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1 January 2010 COVER PHOTOGRAPH: MOLOKINI CRATER REEF, MAUI, HAWAII, USA

School of Yellow Tangs (Zebrasoma flavescens) Located in the Alalakeiki Channel off the south coast of Maui, Molokini is an extinct submerged volcano that has established a very productive reef environment. The crescent-shaped summit of the crater protrudes from the water's surface and serves as a protective geologic barrier against strong waves and powerful currents. Because of this unique shielding feature, a lush reef is able to flourish within the crater. The State of Hawaii has designated Molokini a Marine Life and Bird Conservation District, as over 250 species of fish, many of which are endemic to this particular area, can be viewed along the volcanic reef. One fish species commonly found along the coral-rich Hawaiian volcanic reefs is the Yellow Tang (Zebrasoma flavescens). With a bright yellow pigment and a small peduncular spine, the Yellow Tang can exhibit a group orientated spawning behavior over the reef. This photograph shows that rare group spawning behavior at the Molokini Crater Reef, as the territorial Yellow Tang males court the passing females. (Photograph & caption by Chris Makowski, Coastal Education & Research Foundation, West Palm Beach, Florida, USA)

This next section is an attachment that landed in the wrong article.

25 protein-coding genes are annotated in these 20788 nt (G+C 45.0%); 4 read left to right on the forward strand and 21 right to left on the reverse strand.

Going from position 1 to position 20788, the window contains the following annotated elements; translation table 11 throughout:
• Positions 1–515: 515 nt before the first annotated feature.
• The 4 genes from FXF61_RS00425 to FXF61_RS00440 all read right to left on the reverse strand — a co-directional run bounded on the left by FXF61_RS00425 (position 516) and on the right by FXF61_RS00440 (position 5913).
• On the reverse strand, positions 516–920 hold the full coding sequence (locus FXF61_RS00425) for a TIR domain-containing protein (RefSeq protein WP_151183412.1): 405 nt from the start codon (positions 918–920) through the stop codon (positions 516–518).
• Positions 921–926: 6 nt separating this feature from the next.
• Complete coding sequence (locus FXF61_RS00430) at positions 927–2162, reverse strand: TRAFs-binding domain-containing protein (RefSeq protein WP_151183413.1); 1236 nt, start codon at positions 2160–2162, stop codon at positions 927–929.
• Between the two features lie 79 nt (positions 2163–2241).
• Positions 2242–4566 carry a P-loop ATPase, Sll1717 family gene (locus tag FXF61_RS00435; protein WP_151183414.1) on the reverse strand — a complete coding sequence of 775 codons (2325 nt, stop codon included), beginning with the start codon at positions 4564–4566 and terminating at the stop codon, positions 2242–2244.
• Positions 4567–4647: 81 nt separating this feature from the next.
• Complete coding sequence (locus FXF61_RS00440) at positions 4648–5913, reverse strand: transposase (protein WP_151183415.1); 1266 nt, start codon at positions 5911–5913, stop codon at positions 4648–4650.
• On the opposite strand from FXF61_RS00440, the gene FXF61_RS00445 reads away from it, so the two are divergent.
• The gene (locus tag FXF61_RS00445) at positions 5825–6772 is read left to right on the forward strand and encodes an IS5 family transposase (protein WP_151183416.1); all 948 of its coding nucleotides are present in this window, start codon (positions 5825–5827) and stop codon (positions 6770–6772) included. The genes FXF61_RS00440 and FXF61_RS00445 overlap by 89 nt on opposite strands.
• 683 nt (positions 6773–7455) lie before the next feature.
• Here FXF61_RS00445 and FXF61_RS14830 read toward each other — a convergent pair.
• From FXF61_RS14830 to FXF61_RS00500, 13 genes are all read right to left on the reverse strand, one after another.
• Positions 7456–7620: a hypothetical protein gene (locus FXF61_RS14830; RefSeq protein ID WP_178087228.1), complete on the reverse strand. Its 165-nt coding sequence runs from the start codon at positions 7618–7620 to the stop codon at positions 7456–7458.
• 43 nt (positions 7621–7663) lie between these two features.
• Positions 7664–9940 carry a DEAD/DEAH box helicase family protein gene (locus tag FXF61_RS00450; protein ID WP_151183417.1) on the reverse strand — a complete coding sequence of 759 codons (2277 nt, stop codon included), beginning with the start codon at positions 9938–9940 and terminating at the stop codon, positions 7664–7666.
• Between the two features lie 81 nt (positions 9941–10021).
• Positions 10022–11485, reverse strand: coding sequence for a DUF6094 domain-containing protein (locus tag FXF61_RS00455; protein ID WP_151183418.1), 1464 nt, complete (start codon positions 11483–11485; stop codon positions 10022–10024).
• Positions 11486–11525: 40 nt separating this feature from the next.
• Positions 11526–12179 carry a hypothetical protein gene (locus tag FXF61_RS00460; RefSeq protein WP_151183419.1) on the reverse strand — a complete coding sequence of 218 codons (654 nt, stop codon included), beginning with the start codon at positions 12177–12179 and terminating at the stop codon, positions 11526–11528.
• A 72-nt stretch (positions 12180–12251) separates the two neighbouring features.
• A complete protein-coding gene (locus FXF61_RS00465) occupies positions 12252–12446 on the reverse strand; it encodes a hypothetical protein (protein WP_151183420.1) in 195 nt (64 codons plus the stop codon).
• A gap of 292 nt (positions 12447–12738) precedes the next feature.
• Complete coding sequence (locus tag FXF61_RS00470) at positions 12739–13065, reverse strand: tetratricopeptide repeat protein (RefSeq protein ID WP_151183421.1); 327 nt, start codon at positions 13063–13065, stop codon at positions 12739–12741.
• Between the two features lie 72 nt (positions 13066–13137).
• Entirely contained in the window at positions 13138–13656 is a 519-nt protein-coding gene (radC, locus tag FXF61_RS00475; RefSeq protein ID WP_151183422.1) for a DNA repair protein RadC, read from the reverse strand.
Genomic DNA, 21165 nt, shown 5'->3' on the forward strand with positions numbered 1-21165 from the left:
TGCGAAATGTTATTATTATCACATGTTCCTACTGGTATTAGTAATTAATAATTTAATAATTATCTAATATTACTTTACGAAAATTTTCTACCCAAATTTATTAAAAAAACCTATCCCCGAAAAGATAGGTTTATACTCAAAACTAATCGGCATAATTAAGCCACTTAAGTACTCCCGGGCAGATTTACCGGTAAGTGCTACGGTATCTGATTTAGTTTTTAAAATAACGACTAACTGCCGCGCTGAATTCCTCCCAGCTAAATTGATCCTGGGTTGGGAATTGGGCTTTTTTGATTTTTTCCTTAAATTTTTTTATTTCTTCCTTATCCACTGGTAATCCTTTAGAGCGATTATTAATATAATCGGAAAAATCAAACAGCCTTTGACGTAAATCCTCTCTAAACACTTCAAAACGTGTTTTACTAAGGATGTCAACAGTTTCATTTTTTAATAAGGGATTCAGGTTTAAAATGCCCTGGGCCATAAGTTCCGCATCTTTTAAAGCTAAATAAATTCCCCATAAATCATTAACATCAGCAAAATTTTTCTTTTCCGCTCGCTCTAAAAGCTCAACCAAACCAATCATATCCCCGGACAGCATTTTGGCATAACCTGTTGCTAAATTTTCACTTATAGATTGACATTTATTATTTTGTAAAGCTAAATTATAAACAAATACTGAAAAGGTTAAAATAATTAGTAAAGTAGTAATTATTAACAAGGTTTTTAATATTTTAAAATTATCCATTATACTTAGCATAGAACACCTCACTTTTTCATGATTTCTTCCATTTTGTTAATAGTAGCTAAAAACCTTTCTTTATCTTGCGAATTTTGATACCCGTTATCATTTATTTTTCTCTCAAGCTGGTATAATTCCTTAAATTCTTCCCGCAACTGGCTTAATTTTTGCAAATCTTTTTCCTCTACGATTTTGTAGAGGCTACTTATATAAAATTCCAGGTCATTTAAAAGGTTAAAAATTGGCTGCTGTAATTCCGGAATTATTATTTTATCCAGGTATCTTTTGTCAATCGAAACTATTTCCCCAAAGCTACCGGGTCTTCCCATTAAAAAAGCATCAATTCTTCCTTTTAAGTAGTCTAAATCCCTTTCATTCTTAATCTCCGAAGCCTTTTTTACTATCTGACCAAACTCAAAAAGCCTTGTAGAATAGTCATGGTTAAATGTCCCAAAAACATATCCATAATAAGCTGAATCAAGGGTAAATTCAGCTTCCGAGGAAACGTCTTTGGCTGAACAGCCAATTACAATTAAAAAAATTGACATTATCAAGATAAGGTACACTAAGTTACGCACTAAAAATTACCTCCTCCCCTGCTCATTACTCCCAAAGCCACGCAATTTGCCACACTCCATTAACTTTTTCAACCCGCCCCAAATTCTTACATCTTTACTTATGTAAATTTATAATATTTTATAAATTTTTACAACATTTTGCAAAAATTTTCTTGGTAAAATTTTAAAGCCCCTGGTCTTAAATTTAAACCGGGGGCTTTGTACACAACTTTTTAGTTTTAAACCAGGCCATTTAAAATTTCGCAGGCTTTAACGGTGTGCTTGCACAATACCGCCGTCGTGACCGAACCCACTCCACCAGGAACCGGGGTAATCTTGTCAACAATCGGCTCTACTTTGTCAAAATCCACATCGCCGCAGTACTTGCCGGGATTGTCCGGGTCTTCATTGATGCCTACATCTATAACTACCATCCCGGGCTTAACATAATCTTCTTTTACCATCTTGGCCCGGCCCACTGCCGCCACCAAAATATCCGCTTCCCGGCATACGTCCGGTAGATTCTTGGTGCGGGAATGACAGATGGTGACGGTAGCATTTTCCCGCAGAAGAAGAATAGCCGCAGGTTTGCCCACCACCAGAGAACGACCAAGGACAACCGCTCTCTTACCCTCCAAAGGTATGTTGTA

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"COVER PHOTOGRAPH: MOLOKINI CRATER REEF, MAUI, HAWAII, USA," Journal of Coastal Research 2010(261), (1 January 2010). https://doi.org/10.2112/1551-5036-26.1.fmii
Published: 1 January 2010
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